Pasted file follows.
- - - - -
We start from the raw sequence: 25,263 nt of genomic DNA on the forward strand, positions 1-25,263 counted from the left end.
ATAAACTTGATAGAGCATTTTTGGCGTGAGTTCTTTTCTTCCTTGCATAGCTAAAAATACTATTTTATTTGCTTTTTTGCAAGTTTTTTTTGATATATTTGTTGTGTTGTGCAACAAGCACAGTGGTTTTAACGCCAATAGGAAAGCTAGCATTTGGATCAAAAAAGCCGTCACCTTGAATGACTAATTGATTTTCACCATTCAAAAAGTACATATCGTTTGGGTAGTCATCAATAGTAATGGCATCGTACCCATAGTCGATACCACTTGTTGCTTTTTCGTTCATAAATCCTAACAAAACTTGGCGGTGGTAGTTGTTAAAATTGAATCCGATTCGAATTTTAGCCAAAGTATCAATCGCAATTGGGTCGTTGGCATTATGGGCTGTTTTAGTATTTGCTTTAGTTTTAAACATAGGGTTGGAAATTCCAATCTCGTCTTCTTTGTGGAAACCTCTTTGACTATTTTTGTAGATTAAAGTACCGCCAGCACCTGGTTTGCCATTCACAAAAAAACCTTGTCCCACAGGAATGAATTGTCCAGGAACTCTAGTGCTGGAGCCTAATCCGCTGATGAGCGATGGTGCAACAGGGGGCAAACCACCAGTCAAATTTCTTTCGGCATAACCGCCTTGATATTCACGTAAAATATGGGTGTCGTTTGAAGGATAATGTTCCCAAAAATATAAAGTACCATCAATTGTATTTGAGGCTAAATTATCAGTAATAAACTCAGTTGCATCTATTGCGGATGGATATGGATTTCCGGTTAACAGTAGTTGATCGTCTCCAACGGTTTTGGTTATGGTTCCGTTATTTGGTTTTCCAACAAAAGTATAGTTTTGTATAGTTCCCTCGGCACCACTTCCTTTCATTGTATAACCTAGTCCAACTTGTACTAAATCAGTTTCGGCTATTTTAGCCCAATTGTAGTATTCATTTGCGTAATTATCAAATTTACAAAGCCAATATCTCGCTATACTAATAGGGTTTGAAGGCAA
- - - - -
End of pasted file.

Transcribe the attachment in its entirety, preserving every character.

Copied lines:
We start from the raw sequence: 25,263 nt of genomic DNA on the forward strand, positions 1-25,263 counted from the left end.
ATAAACTTGATAGAGCATTTTTGGCGTGAGTTCTTTTCTTCCTTGCATAGCTAAAAATACTATTTTATTTGCTTTTTTGCAAGTTTTTTTTGATATATTTGTTGTGTTGTGCAACAAGCACAGTGGTTTTAACGCCAATAGGAAAGCTAGCATTTGGATCAAAAAAGCCGTCACCTTGAATGACTAATTGATTTTCACCATTCAAAAAGTACATATCGTTTGGGTAGTCATCAATAGTAATGGCATCGTACCCATAGTCGATACCACTTGTTGCTTTTTCGTTCATAAATCCTAACAAAACTTGGCGGTGGTAGTTGTTAAAATTGAATCCGATTCGAATTTTAGCCAAAGTATCAATCGCAATTGGGTCGTTGGCATTATGGGCTGTTTTAGTATTTGCTTTAGTTTTAAACATAGGGTTGGAAATTCCAATCTCGTCTTCTTTGTGGAAACCTCTTTGACTATTTTTGTAGATTAAAGTACCGCCAGCACCTGGTTTGCCATTCACAAAAAAACCTTGTCCCACAGGAATGAATTGTCCAGGAACTCTAGTGCTGGAGCCTAATCCGCTGATGAGCGATGGTGCAACAGGGGGCAAACCACCAGTCAAATTTCTTTCGGCATAACCGCCTTGATATTCACGTAAAATATGGGTGTCGTTTGAAGGATAATGTTCCCAAAAATATAAAGTACCATCAATTGTATTTGAGGCTAAATTATCAGTAATAAACTCAGTTGCATCTATTGCGGATGGATATGGATTTCCGGTTAACAGTAGTTGATCGTCTCCAACGGTTTTGGTTATGGTTCCGTTATTTGGTTTTCCAACAAAAGTATAGTTTTGTATAGTTCCCTCGGCACCACTTCCTTTCATTGTATAACCTAGTCCAACTTGTACTAAATCAGTTTCGGCTATTTTAGCCCAATTGTAGTATTCATTTGCGTAATTATCAAATTTACAAAGCCAATATCTCGCTATACTAATAGGGTTTGAAGGCAA